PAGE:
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See what it’s like for a Miami Beach coronavirus code enforcement officer

MIAMI BEACH, Fla. – Along Lincoln Road you see hand sanitizers outside businesses and even hand-washing stations. There is a long list of requirements, and code compliance officers are out making sure they’re being followed.

Miami Beach code compliance officer Nehru Balgobin flagged that reusable menus were being handed out at Aura at Books & Books on Lincoln Road, a violation of the city’s requirements to prevent the spread of COVID-19.

“You guys can’t pass out those menus,” Balgobin told an employee.

“Right now we’re in the process of using disposable menus,” he explained. “Regular menus are not allowed at this time.”

Violations can mean a 24-hour shutdown for businesses to correct the problem.

Balgobin says most businesses are working hard to comply with the new guidelines.

The current list of rules is long — including sanitizer at a store’s entrance, distancing and directional markers once inside and signs instructing people to wear masks.

Miami Beach Mayor Dan Gelber has called for a special commission meeting Monday, tweeting that, given the surge in cases, the city needs to look into additional tools for enforcement.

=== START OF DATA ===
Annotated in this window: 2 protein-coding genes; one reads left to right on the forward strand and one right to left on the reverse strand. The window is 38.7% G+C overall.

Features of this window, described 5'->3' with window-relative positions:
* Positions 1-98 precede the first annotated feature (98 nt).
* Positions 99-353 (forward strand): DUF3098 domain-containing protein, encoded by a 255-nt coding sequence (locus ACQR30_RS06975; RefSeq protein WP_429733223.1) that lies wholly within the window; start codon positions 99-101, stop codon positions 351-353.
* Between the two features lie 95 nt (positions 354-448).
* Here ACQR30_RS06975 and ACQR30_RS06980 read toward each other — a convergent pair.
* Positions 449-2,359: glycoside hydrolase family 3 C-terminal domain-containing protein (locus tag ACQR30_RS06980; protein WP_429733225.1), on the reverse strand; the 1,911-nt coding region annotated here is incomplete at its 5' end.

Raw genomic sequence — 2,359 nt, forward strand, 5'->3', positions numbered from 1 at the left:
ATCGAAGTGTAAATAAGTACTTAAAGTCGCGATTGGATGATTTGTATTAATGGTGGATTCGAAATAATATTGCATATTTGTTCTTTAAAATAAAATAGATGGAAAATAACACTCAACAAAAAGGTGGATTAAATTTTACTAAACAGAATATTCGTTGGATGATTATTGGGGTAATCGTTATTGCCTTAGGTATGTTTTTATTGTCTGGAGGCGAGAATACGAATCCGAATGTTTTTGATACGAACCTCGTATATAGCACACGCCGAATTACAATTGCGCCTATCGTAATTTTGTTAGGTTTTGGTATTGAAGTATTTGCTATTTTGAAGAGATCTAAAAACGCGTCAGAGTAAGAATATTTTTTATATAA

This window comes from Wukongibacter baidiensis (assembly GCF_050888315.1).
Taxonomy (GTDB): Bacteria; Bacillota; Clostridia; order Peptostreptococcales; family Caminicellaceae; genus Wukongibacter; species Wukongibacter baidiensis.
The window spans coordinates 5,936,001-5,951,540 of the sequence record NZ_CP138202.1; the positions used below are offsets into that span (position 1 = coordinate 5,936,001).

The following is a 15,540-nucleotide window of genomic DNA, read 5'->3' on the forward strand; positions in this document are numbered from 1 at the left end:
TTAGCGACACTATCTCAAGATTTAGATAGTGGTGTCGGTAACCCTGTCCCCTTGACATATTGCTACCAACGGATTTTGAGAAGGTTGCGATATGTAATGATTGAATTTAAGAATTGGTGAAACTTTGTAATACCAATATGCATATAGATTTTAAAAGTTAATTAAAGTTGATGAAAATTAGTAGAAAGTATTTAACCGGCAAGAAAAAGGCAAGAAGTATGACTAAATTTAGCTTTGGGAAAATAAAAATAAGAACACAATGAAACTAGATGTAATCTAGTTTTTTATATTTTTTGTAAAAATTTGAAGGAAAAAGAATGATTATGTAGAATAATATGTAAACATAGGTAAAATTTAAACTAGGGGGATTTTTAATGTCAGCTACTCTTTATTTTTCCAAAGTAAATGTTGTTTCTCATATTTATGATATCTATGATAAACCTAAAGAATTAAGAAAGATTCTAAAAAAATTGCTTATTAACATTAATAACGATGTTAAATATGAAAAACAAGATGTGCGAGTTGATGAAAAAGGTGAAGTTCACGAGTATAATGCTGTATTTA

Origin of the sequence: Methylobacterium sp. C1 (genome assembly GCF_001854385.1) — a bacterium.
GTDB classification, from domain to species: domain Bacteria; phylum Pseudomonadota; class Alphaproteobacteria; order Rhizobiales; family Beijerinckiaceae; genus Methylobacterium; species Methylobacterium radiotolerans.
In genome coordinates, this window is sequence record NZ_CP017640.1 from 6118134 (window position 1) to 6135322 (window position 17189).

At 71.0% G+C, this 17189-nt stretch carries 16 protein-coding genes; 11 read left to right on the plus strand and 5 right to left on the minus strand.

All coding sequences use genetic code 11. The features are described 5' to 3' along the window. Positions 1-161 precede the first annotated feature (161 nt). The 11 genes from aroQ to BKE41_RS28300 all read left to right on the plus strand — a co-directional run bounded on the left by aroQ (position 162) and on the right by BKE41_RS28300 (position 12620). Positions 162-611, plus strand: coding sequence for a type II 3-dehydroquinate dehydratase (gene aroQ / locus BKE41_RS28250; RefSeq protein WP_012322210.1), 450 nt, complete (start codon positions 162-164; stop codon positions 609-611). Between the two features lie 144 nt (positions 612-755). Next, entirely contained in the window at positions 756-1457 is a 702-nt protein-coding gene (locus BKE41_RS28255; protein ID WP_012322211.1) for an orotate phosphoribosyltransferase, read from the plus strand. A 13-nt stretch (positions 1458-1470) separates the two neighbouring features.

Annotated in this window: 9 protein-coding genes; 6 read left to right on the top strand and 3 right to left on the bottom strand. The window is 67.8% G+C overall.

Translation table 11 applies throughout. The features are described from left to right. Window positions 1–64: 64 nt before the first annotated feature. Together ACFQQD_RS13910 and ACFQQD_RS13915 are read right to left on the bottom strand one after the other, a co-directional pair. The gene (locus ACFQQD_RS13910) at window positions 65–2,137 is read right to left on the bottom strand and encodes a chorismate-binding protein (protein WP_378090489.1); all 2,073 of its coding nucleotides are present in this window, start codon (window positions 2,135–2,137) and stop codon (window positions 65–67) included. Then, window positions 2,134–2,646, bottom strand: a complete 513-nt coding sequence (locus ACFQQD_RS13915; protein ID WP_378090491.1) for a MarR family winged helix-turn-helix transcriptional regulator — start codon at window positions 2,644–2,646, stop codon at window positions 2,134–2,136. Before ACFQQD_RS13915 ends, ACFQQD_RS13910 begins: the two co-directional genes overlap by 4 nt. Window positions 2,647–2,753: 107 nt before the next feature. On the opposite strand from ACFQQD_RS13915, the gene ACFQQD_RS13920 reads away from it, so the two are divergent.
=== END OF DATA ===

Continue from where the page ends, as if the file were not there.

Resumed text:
“We’re 1 of the first in the U.S. to require masks indoors & in many places outdoors. But it is clear that there has not been terrific compliance with this rule and other measures,” Gelber wrote Friday.

Balgobin said one challenge for compliance officers is that business managers report that some customers don’t want to wear face coverings.

“If patrons don’t wear masks you guys have to enforce it when they’re coming in because they’re not allowed inside,” he told one business.

Like many people, one group visiting from Vero Beach shared mixed feelings about that mask requirement.

“Honestly it’s inconvenient, you know, but I mean, what are you going to do?” said Hayden Godwin. “Masks, they protect us, but it is very annoying.”

The reluctance to wear masks combined with the record numbers of new coronavirus cases means these code compliance patrols aren’t stopping any time soon.

“For the businesses, making sure we eliminate the spread of the virus [is critical], because the numbers are skyrocketing and it’s hard,” Balgobin said.


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